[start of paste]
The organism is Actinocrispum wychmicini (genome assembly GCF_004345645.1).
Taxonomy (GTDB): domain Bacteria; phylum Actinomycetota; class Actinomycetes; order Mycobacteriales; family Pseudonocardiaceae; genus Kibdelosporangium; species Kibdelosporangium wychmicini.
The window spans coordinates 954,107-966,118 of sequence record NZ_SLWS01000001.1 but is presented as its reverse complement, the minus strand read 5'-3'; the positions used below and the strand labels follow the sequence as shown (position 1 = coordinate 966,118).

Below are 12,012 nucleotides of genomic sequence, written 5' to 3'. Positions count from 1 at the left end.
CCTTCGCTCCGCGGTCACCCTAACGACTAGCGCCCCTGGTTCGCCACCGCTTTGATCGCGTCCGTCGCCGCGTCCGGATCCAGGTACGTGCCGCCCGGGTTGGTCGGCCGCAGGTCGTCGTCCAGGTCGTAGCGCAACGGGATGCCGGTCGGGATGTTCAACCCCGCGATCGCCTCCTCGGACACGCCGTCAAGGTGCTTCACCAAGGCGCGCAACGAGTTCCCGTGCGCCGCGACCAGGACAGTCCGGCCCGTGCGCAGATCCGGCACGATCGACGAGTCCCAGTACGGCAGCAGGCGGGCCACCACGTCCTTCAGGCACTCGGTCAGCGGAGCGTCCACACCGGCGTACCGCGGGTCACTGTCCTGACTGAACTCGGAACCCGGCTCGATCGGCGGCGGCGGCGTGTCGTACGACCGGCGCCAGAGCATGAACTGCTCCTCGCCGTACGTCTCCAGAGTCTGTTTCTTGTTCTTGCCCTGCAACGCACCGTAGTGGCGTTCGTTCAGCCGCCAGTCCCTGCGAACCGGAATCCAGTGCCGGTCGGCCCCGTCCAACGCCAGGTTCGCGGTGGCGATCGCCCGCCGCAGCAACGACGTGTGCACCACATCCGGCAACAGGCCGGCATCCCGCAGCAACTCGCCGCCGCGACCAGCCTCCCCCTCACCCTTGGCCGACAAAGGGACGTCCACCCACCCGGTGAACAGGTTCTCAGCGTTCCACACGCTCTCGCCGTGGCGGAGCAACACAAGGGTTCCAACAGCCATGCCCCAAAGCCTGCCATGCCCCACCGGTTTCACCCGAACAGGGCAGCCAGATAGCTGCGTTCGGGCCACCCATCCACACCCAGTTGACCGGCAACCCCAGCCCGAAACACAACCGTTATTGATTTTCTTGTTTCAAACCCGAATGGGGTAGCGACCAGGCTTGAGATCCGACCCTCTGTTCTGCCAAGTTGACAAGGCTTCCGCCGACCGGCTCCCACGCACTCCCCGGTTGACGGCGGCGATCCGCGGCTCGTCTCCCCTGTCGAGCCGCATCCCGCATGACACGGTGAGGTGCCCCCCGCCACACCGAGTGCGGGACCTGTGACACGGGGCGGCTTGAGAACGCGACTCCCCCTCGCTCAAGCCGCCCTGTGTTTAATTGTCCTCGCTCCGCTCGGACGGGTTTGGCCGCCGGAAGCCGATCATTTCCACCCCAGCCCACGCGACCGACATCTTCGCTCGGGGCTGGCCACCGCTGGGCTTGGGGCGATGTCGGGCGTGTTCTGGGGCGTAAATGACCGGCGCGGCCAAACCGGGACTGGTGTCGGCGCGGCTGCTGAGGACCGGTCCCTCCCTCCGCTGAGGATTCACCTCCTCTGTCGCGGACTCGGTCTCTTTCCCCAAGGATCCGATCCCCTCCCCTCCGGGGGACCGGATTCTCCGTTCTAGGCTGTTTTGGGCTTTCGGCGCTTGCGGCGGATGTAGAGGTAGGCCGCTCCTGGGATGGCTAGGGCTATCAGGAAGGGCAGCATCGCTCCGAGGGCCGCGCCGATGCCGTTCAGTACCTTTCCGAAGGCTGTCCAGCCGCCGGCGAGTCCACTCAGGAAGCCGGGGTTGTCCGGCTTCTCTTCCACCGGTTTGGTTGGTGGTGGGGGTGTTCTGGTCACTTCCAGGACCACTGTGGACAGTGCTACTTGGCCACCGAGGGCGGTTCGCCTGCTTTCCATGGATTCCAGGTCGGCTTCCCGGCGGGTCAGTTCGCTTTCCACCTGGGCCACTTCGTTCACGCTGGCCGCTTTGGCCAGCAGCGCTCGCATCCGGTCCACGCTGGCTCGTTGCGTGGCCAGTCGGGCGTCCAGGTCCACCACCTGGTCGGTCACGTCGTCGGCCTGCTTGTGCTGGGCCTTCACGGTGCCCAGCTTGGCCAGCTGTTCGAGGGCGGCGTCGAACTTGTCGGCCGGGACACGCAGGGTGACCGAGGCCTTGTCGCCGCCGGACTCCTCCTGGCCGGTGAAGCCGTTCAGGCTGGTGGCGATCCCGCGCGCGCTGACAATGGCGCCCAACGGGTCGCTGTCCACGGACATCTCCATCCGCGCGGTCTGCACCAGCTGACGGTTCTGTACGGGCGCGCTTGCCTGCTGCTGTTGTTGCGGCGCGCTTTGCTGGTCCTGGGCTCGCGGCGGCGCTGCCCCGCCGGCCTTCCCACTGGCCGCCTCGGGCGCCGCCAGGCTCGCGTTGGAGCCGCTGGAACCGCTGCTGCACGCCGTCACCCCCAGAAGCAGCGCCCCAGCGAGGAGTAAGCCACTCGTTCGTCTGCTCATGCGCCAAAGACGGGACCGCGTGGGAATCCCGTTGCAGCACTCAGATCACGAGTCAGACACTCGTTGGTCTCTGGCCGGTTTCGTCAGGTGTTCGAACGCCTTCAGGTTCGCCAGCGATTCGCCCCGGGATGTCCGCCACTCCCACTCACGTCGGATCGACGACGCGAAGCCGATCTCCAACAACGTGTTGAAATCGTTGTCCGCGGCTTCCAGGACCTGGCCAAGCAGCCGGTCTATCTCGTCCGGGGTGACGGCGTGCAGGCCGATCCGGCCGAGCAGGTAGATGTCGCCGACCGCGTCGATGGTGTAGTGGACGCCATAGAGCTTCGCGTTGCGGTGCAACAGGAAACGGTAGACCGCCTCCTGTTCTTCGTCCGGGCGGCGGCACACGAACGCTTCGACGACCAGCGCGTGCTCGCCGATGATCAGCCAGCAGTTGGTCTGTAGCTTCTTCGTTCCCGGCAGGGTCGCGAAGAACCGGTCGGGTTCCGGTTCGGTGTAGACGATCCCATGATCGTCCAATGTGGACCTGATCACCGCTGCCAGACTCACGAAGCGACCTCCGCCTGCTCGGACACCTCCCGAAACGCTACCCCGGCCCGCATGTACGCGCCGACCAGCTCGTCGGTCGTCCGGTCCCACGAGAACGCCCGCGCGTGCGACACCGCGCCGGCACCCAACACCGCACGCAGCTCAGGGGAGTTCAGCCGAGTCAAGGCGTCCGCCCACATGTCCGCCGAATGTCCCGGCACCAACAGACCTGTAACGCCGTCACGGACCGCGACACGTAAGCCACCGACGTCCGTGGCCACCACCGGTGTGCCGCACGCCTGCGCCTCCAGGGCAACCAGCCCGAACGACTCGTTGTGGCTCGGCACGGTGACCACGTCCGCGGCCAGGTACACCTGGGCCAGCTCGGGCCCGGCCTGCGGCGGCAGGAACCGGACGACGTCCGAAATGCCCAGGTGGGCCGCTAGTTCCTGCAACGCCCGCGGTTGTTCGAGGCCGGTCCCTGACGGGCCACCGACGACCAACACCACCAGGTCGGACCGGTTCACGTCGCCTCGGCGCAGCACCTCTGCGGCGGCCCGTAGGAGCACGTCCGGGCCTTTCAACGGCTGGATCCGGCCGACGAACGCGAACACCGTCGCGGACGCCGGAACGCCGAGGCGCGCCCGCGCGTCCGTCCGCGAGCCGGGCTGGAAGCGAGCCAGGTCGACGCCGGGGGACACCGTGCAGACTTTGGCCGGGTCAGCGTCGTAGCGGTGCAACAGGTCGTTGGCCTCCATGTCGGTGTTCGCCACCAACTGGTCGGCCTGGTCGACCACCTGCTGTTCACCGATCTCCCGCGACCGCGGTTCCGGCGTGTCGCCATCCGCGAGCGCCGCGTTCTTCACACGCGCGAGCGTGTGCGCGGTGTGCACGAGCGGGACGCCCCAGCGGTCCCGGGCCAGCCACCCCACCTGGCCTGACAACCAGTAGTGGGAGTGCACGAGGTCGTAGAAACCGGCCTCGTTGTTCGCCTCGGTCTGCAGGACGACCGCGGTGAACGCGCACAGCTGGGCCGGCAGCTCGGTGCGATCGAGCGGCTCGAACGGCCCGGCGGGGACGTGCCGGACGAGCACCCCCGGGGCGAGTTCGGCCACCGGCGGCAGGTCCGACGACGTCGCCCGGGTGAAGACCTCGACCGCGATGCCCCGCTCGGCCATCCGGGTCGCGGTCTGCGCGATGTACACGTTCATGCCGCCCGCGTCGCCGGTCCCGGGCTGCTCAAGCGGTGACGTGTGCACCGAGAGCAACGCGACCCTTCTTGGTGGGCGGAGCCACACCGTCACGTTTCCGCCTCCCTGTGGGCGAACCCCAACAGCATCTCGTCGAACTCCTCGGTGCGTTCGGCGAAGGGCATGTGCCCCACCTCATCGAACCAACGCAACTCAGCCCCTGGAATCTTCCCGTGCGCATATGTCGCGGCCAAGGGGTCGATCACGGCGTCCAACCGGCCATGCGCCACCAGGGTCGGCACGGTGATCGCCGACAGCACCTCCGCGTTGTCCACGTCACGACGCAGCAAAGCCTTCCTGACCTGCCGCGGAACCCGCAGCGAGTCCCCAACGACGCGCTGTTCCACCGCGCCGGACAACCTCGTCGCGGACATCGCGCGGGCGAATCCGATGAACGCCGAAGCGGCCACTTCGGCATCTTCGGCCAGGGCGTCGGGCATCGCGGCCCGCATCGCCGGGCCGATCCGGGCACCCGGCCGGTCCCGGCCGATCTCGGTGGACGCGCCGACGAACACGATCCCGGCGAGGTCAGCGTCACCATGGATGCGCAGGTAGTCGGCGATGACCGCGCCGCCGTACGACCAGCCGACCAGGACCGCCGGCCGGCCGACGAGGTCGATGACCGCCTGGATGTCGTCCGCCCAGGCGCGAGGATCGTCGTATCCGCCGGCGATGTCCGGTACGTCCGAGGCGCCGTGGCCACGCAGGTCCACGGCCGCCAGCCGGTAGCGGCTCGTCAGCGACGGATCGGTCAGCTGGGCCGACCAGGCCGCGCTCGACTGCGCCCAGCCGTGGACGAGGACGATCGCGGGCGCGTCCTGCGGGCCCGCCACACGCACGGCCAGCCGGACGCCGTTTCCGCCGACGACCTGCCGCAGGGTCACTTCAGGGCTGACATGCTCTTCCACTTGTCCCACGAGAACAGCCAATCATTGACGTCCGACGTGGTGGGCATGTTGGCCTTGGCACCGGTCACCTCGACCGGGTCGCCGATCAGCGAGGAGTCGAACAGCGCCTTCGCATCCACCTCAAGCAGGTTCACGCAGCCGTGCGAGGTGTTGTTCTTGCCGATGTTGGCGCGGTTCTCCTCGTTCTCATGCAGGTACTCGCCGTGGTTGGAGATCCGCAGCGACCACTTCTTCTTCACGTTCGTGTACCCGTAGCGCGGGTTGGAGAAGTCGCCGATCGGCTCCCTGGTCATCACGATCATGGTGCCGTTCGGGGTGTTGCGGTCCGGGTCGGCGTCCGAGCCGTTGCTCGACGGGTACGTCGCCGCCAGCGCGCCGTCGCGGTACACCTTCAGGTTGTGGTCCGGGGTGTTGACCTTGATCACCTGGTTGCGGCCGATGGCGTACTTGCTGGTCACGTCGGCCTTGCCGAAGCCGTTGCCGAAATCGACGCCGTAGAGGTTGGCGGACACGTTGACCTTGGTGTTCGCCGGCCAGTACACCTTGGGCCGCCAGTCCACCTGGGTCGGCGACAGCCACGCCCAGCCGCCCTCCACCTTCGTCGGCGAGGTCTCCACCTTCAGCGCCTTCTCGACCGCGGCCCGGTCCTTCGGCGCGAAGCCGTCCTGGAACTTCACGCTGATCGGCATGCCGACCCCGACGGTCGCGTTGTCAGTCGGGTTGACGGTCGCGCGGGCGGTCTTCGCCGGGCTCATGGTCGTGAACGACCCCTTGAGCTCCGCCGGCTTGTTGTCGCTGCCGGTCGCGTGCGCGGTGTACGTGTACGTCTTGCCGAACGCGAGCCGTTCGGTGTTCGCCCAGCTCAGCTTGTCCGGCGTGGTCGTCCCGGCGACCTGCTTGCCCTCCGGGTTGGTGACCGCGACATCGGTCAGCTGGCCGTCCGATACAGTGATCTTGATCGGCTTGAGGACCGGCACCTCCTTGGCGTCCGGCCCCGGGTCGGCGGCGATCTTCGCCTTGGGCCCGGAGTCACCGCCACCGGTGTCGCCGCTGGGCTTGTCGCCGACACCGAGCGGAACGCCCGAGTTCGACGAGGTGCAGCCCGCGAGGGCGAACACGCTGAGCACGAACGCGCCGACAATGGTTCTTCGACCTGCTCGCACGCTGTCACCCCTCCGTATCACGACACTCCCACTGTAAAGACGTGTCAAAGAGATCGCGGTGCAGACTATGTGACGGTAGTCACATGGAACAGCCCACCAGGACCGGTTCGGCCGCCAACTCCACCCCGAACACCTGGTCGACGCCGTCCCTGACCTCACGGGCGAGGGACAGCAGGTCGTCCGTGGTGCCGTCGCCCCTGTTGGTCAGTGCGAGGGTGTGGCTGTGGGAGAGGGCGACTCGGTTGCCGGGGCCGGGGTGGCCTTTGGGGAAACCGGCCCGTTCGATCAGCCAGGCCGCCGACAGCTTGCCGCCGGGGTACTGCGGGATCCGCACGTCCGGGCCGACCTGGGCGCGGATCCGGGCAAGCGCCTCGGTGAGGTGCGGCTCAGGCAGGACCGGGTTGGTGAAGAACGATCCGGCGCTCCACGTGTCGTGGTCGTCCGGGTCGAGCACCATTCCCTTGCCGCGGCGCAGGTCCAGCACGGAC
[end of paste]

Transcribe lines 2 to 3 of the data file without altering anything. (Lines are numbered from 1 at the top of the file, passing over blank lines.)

Taxonomy (GTDB): domain Bacteria; phylum Actinomycetota; class Actinomycetes; order Mycobacteriales; family Pseudonocardiaceae; genus Kibdelosporangium; species Kibdelosporangium wychmicini.
The window spans coordinates 954,107-966,118 of sequence record NZ_SLWS01000001.1 but is presented as its reverse complement, the minus strand read 5'-3'; the positions used below and the strand labels follow the sequence as shown (position 1 = coordinate 966,118).